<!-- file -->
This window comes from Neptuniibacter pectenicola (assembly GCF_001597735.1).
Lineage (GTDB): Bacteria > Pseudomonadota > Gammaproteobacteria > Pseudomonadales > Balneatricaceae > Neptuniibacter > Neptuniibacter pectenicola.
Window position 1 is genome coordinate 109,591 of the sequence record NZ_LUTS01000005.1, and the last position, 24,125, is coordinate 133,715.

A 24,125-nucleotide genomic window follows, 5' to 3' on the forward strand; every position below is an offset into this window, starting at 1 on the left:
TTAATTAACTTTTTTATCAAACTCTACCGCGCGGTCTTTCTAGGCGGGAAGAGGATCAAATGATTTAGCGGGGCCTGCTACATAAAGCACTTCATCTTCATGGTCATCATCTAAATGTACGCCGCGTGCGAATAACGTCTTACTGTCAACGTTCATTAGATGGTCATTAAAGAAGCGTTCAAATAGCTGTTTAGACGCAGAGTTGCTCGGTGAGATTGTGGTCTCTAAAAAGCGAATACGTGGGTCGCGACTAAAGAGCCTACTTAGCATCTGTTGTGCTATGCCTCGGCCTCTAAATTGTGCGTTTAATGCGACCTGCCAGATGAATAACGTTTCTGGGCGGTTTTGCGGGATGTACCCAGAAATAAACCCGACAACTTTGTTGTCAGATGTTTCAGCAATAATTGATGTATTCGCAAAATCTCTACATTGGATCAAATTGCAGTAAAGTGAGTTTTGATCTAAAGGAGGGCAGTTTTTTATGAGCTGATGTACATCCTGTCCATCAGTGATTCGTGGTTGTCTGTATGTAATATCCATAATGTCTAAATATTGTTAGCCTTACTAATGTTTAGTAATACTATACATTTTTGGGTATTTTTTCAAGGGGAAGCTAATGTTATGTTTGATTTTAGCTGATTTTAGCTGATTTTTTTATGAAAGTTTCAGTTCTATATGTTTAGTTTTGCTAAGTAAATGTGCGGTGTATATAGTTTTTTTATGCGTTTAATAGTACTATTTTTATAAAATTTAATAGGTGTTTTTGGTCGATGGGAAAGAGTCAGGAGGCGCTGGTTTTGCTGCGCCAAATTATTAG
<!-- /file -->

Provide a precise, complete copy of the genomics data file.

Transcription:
This window comes from Neptuniibacter pectenicola (assembly GCF_001597735.1).
Lineage (GTDB): Bacteria > Pseudomonadota > Gammaproteobacteria > Pseudomonadales > Balneatricaceae > Neptuniibacter > Neptuniibacter pectenicola.
Window position 1 is genome coordinate 109,591 of the sequence record NZ_LUTS01000005.1, and the last position, 24,125, is coordinate 133,715.

A 24,125-nucleotide genomic window follows, 5' to 3' on the forward strand; every position below is an offset into this window, starting at 1 on the left:
TTAATTAACTTTTTTATCAAACTCTACCGCGCGGTCTTTCTAGGCGGGAAGAGGATCAAATGATTTAGCGGGGCCTGCTACATAAAGCACTTCATCTTCATGGTCATCATCTAAATGTACGCCGCGTGCGAATAACGTCTTACTGTCAACGTTCATTAGATGGTCATTAAAGAAGCGTTCAAATAGCTGTTTAGACGCAGAGTTGCTCGGTGAGATTGTGGTCTCTAAAAAGCGAATACGTGGGTCGCGACTAAAGAGCCTACTTAGCATCTGTTGTGCTATGCCTCGGCCTCTAAATTGTGCGTTTAATGCGACCTGCCAGATGAATAACGTTTCTGGGCGGTTTTGCGGGATGTACCCAGAAATAAACCCGACAACTTTGTTGTCAGATGTTTCAGCAATAATTGATGTATTCGCAAAATCTCTACATTGGATCAAATTGCAGTAAAGTGAGTTTTGATCTAAAGGAGGGCAGTTTTTTATGAGCTGATGTACATCCTGTCCATCAGTGATTCGTGGTTGTCTGTATGTAATATCCATAATGTCTAAATATTGTTAGCCTTACTAATGTTTAGTAATACTATACATTTTTGGGTATTTTTTCAAGGGGAAGCTAATGTTATGTTTGATTTTAGCTGATTTTAGCTGATTTTTTTATGAAAGTTTCAGTTCTATATGTTTAGTTTTGCTAAGTAAATGTGCGGTGTATATAGTTTTTTTATGCGTTTAATAGTACTATTTTTATAAAATTTAATAGGTGTTTTTGGTCGATGGGAAAGAGTCAGGAGGCGCTGGTTTTGCTGCGCCAAATTATTAG